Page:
Chorizo is that wonderfully tasty sausage to be found and enjoyed all over Spain. There are many different ones, each Spanish family having its own particular favorite but, basically, they fall into two different types... fresh chorizo, which will need cooking before you eat it, and cured chorizo, which you can slice and consume just as it is.
Chorizo sausages are normally a strong, orangey-red color. This is because of the paprika or pimentón they contain - a main ingredient of chorizo sausages.
Paprika comes in two different types - "picante" or spicy, and "dulce" or sweet. Depending on the type of paprika used to make the sausage, the resulting chorizo will be either a spicy or sweet variety.
But, how is chorizo made, and what are its origins?...
How To Make Chorizo
Going back, more Spanish families lived in the country. More-often-than-not, they'd have a little plot of land, where they'd grow their own vegetables, keep some chickens... and fatten a pig.
The beauty of keeping a pig was that it could be cheaply fed from kitchen leftovers and, once killed, nearly every part could be used, with practically no waste. When November arrived, and the pig was nice and fat, the family would gather together - each having their own particular role to play - and kill the pig.
In Spanish, this slaughtering of the pig is known as the "matanza", and is still very much celebrated in Spanish villages to-day, with fun-loving fiestas, free-flowing wine, and much rejoicing.
Why did the "matanza" traditionally take place in November? Well, the weather was cooler then, with less chance of the meat going off. Also, it meant that village people were well-stocked up for the winter. This was particularly important as - even to-day - more-isolated villages in mountainous areas are completely cut off for a spell during winter when heavy snows have fallen.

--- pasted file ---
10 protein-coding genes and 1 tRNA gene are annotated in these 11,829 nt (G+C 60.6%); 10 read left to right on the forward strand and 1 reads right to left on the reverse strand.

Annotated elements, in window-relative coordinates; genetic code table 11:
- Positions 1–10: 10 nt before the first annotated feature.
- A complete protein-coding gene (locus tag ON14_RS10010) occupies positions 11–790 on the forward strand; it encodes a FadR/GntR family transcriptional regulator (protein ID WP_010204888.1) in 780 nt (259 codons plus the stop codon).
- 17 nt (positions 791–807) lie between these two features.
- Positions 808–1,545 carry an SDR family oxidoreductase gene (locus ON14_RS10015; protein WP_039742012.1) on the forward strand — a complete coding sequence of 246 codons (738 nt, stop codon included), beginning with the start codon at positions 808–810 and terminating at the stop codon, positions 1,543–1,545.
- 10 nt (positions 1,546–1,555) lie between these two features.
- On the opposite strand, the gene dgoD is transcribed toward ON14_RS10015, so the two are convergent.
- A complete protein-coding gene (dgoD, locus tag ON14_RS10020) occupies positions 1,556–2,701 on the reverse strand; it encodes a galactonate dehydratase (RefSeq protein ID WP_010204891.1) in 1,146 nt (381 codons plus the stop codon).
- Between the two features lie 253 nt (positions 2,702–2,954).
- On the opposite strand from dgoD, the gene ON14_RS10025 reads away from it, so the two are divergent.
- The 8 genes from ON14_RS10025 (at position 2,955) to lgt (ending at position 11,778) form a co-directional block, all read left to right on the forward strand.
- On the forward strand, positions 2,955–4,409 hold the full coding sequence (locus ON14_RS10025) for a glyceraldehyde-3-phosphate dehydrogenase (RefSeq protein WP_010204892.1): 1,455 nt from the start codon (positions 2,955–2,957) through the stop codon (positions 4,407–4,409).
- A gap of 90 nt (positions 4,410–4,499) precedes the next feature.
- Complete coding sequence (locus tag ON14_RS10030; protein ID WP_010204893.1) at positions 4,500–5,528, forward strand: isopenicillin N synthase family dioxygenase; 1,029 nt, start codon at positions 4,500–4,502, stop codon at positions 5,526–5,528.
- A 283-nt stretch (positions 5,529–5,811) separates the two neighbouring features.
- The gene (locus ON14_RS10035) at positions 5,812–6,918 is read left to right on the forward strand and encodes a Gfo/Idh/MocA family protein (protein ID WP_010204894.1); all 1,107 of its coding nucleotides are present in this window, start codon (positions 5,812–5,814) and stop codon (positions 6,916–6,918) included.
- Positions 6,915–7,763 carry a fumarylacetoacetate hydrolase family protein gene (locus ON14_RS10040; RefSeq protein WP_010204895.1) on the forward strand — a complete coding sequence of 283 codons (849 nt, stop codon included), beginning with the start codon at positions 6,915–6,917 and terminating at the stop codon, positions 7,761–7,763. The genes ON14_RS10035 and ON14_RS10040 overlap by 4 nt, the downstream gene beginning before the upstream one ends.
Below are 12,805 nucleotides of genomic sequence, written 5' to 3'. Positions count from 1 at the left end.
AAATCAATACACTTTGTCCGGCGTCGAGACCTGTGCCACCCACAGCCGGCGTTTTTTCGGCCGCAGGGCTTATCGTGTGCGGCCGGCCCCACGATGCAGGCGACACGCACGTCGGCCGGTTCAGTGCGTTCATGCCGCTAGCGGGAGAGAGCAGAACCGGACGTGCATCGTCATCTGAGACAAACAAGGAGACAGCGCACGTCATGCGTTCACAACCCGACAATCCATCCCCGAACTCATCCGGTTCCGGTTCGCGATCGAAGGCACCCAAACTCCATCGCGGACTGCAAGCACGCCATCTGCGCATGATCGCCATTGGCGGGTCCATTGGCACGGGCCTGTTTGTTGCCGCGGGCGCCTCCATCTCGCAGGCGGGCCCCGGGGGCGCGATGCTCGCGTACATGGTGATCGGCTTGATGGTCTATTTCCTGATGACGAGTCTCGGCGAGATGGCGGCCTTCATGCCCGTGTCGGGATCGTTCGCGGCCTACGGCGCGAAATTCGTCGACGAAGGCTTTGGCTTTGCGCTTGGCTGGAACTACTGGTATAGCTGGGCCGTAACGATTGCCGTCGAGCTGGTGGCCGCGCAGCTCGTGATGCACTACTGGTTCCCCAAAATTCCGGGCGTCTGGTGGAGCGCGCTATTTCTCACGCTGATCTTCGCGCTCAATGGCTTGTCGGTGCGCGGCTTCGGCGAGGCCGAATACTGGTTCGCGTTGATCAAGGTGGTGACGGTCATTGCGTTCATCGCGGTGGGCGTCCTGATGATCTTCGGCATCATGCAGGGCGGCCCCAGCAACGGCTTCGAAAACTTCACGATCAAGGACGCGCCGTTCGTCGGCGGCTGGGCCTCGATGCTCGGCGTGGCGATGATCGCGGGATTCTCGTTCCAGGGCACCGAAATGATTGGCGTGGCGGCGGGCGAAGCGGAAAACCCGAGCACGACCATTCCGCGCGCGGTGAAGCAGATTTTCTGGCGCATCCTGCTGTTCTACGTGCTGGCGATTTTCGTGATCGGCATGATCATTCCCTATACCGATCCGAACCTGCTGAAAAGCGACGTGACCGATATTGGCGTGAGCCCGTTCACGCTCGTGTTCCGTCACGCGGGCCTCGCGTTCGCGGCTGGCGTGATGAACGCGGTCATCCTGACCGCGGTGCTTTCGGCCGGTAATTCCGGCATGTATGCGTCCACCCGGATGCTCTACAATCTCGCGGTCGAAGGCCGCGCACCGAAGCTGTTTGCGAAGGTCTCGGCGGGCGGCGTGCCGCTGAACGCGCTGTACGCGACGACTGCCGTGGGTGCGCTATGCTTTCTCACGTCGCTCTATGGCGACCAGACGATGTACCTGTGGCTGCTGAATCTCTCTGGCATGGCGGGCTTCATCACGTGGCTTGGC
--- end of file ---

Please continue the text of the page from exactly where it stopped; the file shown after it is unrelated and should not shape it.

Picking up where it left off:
Going back, each family would kill its own pig. This was no easy task, as getting a big, fat pig settled, ready for the knife, is quite hard work!
The pig was killed by stabbing it in the neck. This also released the blood, which the ladies of the family would catch in a bowl. Care had to be taken to ensure the blood didn't clot, for this was needed for mixing with rice and spices to make "morcilla" or black pudding.
It was also the task of the females to make the chorizo sausages. For this, they would take the pig's intestine, empty it, clean it, and then leave it to soak in salt water, to remove any unpleasant odors.
Once ready, the intestine would be filled with a mixture of finely-chopped pork, paprika, garlic and salt, and the end tied in a knot. Originally, the chopping of the meat and the procedure of squeezing it into the intestine was all done manually. Nowadays, however, there's a machine to help with this.
Once filled and securely tied, the chorizo sausage was ready for hanging. It would be left to cure in a well-ventilated place, probably for at least 3 months.
Nowadays, the pig is killed in the local abattoir, under strict, hygienic conditions. A vet will test the meat and, once it's been approved, the owner of the pig will collect it, take it home, and carry on with preparing it.
And now, for those of you with a pig roaming around in your garden, which you plan to slaughter in November, here's a basic recipe for making your very own, tasty, chorizo sausage!...
- 1 kilo pork
- 40 gr paprika - sweet or spicy, according to taste
- 2 cloves garlic - peeled and crushed
- 20 gr salt
- 50 cm pig's intestine
- A little water
1. Chop up the pork fairly finely.
2. Mix in the paprika, garlic, and salt.
3. If necessary, use a little water to facilitate mixing.
4. Cover with cling film.
5. Leave in fridge 24-48 hours.
6. Fill intestine with the mixture, leaving a few centimetres of intestine free at one end.
7. Tie a knot in the end of the intestine.
8. Leave to hang in a well-ventilated place, normally for 3 months plus.
Well, I do hope all this talk of killing pigs and filling intestines won't put you off enjoying all those delicious chorizo sausages you'll find in Spain!